HomeUncategorizedFDA Holds Public Meeting on Comprehensive, Multi-Year Nutrition Innovation Strategy
FDA Holds Public Meeting on Comprehensive, Multi-Year Nutrition Innovation Strategy
In a March 29 speech at the National Food Policy Conference, FDA Comissioner Dr. Scott Gottlieb announced the Nutrition Innovation Strategy (NIS). Commissioner Gottlieb hopes to improve public health by: (1) empowering consumers to make better and more informed decisions about their diets, (2) encourage the development of healthier foods, and (3) expand the use of nutrition to reduce the instances and impact of chronic disease. As part of NIS, Dr. Gottlieb announced a plan to limit the use of the term “milk” to “the lacteal secretion” of mammals.
On June 26, FDA announced a public meeting to discuss the implementation of NIS. The meeting was held on July 26 (see agenda) and included remarks by Dr. Gottlieb, a presentation of consumer trends in the marketplace, and discussions regarding standards of identity, ingredient lists, nutrition facts, and label claims.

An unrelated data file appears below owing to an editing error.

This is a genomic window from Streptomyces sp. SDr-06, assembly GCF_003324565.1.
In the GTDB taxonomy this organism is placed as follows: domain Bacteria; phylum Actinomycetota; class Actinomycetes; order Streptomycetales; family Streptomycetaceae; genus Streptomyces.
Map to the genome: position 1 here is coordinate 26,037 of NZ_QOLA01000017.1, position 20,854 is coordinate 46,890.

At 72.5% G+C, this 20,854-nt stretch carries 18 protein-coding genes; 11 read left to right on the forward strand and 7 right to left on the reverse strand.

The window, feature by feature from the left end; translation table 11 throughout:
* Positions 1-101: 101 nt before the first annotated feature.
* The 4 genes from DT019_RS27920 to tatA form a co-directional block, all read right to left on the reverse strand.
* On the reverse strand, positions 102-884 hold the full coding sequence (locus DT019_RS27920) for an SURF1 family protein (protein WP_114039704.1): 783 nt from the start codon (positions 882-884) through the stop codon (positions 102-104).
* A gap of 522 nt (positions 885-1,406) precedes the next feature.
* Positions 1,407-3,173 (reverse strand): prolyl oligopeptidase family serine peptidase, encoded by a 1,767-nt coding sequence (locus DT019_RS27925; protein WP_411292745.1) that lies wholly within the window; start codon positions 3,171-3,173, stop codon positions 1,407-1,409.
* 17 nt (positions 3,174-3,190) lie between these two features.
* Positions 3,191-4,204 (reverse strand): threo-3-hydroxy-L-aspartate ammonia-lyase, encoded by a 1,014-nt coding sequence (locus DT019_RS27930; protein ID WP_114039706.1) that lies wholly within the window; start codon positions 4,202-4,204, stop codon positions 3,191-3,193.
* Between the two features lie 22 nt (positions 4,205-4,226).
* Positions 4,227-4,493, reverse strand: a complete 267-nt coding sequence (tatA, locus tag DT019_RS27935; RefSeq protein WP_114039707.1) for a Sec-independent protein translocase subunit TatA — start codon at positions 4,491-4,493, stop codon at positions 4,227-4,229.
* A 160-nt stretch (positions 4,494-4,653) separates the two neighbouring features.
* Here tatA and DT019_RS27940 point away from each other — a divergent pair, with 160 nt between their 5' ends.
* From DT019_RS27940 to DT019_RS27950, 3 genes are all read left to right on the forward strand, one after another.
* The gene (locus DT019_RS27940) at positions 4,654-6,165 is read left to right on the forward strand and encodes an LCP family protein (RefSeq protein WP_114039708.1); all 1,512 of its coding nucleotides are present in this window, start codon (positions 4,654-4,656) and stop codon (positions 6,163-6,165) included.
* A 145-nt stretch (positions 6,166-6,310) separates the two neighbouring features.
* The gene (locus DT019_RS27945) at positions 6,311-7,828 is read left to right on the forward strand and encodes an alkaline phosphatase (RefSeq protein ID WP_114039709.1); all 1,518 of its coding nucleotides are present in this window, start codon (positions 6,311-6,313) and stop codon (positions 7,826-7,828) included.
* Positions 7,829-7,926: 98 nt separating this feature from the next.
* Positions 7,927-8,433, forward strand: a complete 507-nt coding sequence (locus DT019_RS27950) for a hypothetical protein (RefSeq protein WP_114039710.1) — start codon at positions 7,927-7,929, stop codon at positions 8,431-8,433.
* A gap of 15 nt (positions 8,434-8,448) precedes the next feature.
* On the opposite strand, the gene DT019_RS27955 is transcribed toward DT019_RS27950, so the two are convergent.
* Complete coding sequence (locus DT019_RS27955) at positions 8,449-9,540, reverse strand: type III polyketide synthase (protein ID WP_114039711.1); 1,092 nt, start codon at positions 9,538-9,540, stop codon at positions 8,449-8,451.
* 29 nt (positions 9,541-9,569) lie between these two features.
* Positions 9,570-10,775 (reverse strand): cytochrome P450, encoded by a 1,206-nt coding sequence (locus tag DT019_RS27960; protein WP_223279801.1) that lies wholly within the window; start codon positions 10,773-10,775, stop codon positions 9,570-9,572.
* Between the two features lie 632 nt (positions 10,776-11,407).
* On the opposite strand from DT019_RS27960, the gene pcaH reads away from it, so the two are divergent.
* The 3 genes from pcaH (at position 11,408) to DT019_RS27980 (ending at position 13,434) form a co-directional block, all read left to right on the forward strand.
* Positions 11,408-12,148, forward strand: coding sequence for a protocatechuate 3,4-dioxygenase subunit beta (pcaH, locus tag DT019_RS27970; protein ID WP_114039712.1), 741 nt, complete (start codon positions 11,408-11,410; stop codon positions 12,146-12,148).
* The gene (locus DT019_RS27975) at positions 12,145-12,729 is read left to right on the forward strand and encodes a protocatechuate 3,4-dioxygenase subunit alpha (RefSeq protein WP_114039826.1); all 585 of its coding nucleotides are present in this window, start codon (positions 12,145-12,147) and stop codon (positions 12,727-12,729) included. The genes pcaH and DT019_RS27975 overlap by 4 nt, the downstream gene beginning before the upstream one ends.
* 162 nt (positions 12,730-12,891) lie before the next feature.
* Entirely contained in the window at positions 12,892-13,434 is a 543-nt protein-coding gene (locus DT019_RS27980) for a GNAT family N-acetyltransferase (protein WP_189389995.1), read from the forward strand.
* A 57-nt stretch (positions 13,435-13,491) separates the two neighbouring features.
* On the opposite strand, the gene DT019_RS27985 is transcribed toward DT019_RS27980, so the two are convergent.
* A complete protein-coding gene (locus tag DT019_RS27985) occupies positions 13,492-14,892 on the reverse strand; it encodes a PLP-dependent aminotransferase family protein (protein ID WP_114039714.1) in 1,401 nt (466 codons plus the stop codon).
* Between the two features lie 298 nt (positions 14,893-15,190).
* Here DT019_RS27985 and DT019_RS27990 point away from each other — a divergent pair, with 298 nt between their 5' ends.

Some highlights from the meeting:
In the Opening Remarks, Dr. Gottlieb reiterated and elaborated on his concerns regarding plant-based products using the term “milk” (or other dairy related terms) as part of their name.
In the Consumer Trends in the Marketplace discussion, it was noted that there is a growing preference for minimally processed foods.
In the Evolving Food Landscape and Industry Innovation Panel there continued discussion on the need for a reworking of standards of identity to enable innovation of healthier food options that would still fall within the standard.
In the morning Claims and Statements Used on Food Labels / Icon for “Healthy” breakout session there was a discussion regarding “healthy” claims. In this discussion there was a general consensus that a major hurdle in properly implementing healthy icons and in making health claims is consumer understanding. There is still a wide diversion of opinions on what constitutes a “healthy” food and this undoubtedly contributes to continued consumer confusion. Many participants seemed to agree that increased consumer education regarding existing label requirements would help.
Keller and Heckman will be publishing a client alert summarizing the remainder of the meeting.